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Body composition and bone status of children born to mothers with type 1 diabetes mellitus
  1. M Z Mughal1,
  2. J Eelloo1,
  3. S A Roberts2,
  4. M Maresh3,
  5. K A Ward4,
  6. R Ashby4,
  7. C P Sibley5,
  8. J E Adams4
  1. 1Department of Paediatric Medicine, Royal Manchester Children's Hospital, Manchester, UK
  2. 2Biostatistics Group, School of Epidemiology and Health Sciences, University of Manchester, Manchester, UK
  3. 3Department of Obstetrics and Gynaecology, St Mary's Hospital, Manchester, UK
  4. 4Clinical Radiology, Imaging Sciences Research Group, School of Cancer and Imaging Sciences, Faculty of Medicine and Human Sciences, University of Manchester, Manchester, UK
  5. 5Tommy's Maternal and Fetal Health Research Centre, Manchester, Research School of Clinical and Laboratory Sciences, The Medical School, University of Manchester, St Mary's Hospital, Manchester, UK
  1. Correspondence to Dr Zulf Mughal, Department of Paediatric Medicine, Royal Manchester Children's Hospital, Oxford Road, Manchester M13 9WL, UK; zulf.mughal{at}cmft.nhs.uk

Abstract

Background Altered growth, body composition and abnormalities of skeletal mineralisation have been reported in offspring of mothers with type 1 and type 2 diabetes mellitus.

Aims The authors hypothesised that children born to mothers with type 1 diabetes mellitus (CDM) would be taller, have higher body mass index (BMI), greater fat mass, thicker diaphyseal bone cortices and reduced trabecular bone mineral density (BMD), as compared to those born to non-diabetic mothers.

Methods Anthropometric, body composition and bone parameters were assessed using dual-energy x-ray absorptiometry (DXA) and peripheral quantitative CT in 67 white Caucasian CDM (35 boys; age 5–18 years) and in 246 (121 boys) age-matched controls.

Results CDM were taller (p<0.0001), heavier (p<0.0001) and had higher BMI (p=0.02), and had 32% more total body fat mass and 7.5% more total body lean mass than controls. At the total body and lumbar spine (L1–L4) sites, CDM had significantly higher bone area and bone mineral content compared with controls. However, areal BMD at both these sites and lumbar spine bone mineral apparent density were not significantly different in the two groups, indicating that CDM have bigger bones compared with controls but their mineral content per unit area or volume is not substantially different. The distal radial trabecular and total volumetric BMD in CDM was not demonstrably different from controls. At the mid-radius, both periosteal (2.4%; p=0.03) and endosteal circumferences (5.7%; p=0.02) were bigger in CDM compared with controls.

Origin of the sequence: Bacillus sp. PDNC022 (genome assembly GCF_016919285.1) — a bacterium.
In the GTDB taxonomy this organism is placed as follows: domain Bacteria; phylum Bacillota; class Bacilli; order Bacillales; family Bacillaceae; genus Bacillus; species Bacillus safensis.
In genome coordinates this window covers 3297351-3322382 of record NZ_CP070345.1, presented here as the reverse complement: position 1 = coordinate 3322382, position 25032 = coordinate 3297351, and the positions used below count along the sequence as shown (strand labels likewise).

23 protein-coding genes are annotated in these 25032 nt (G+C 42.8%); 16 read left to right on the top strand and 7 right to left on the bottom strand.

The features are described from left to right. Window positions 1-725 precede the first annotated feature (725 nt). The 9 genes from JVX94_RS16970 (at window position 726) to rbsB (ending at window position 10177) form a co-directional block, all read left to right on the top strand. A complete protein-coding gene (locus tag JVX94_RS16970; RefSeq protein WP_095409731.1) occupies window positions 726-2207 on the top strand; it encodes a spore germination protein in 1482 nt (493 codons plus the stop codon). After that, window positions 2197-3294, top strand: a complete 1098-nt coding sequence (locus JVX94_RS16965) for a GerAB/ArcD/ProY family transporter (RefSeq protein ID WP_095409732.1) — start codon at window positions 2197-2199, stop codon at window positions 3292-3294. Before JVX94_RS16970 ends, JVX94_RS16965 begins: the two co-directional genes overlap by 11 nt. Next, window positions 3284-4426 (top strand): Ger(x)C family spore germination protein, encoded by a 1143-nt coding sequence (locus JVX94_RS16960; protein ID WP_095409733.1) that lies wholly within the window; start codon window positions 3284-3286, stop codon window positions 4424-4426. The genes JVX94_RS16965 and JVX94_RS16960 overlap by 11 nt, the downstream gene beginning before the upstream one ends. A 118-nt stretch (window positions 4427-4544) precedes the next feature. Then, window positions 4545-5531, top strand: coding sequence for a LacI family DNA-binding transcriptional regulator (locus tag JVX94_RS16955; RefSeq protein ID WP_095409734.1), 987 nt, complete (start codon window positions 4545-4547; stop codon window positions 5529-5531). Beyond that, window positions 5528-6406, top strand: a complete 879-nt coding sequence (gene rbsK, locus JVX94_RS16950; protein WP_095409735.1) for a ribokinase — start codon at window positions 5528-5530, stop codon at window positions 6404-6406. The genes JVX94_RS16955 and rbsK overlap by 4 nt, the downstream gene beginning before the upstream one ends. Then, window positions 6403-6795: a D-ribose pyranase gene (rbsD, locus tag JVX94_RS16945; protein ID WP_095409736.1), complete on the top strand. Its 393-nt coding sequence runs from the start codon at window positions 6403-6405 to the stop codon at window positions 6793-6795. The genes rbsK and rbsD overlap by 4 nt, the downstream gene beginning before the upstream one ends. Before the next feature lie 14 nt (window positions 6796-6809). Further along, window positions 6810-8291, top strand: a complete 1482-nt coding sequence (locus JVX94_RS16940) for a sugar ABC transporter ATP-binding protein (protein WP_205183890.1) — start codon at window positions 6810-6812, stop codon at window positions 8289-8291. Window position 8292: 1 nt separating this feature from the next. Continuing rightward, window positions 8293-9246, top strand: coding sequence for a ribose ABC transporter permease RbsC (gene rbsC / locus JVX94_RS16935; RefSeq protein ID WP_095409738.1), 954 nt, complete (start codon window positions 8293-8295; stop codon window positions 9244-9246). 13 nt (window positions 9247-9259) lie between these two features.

Conclusion The authors speculate that the intrauterine diabetic environment is associated with an increase in linear growth, adiposity and larger bone dimensions during childhood and adolescence.

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Footnotes

  • Competing interests None.

  • Ethics approval This study was conducted with the approval of the Central Manchester Local Research Ethics Committee.

  • Patient consent Obtained.

  • Provenance and peer review Not commissioned; externally peer reviewed.

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